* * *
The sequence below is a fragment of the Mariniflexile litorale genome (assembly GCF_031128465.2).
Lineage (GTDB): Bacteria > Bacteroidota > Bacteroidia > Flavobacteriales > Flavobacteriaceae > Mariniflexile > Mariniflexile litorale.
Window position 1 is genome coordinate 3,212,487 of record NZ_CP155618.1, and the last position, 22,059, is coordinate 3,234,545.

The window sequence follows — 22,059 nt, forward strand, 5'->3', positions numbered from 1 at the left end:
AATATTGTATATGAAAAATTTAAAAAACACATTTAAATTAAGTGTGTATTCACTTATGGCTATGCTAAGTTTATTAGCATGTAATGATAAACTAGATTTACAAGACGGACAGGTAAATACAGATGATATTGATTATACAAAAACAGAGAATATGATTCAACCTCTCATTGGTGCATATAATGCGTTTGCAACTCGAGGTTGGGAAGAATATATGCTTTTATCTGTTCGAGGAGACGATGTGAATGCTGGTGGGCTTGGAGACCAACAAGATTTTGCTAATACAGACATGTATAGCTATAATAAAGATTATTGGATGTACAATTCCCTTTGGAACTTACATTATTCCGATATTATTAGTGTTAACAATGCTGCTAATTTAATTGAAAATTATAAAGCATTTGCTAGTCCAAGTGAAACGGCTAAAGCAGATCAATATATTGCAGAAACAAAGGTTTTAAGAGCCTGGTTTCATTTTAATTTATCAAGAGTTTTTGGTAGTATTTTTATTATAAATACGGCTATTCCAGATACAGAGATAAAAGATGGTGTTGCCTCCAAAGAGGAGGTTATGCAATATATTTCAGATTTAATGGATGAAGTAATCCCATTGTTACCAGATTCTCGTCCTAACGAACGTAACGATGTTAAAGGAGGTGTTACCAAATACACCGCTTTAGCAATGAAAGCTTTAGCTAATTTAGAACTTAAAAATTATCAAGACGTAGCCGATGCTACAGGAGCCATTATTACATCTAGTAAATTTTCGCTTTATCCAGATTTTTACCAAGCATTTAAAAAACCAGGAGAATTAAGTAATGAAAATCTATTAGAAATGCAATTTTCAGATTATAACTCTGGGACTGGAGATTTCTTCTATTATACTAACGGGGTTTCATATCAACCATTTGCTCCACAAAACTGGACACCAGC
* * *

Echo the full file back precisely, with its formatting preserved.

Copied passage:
The sequence below is a fragment of the Mariniflexile litorale genome (assembly GCF_031128465.2).
Lineage (GTDB): Bacteria > Bacteroidota > Bacteroidia > Flavobacteriales > Flavobacteriaceae > Mariniflexile > Mariniflexile litorale.
Window position 1 is genome coordinate 3,212,487 of record NZ_CP155618.1, and the last position, 22,059, is coordinate 3,234,545.

The window sequence follows — 22,059 nt, forward strand, 5'->3', positions numbered from 1 at the left end:
AATATTGTATATGAAAAATTTAAAAAACACATTTAAATTAAGTGTGTATTCACTTATGGCTATGCTAAGTTTATTAGCATGTAATGATAAACTAGATTTACAAGACGGACAGGTAAATACAGATGATATTGATTATACAAAAACAGAGAATATGATTCAACCTCTCATTGGTGCATATAATGCGTTTGCAACTCGAGGTTGGGAAGAATATATGCTTTTATCTGTTCGAGGAGACGATGTGAATGCTGGTGGGCTTGGAGACCAACAAGATTTTGCTAATACAGACATGTATAGCTATAATAAAGATTATTGGATGTACAATTCCCTTTGGAACTTACATTATTCCGATATTATTAGTGTTAACAATGCTGCTAATTTAATTGAAAATTATAAAGCATTTGCTAGTCCAAGTGAAACGGCTAAAGCAGATCAATATATTGCAGAAACAAAGGTTTTAAGAGCCTGGTTTCATTTTAATTTATCAAGAGTTTTTGGTAGTATTTTTATTATAAATACGGCTATTCCAGATACAGAGATAAAAGATGGTGTTGCCTCCAAAGAGGAGGTTATGCAATATATTTCAGATTTAATGGATGAAGTAATCCCATTGTTACCAGATTCTCGTCCTAACGAACGTAACGATGTTAAAGGAGGTGTTACCAAATACACCGCTTTAGCAATGAAAGCTTTAGCTAATTTAGAACTTAAAAATTATCAAGACGTAGCCGATGCTACAGGAGCCATTATTACATCTAGTAAATTTTCGCTTTATCCAGATTTTTACCAAGCATTTAAAAAACCAGGAGAATTAAGTAATGAAAATCTATTAGAAATGCAATTTTCAGATTATAACTCTGGGACTGGAGATTTCTTCTATTATACTAACGGGGTTTCATATCAACCATTTGCTCCACAAAACTGGACACCAGC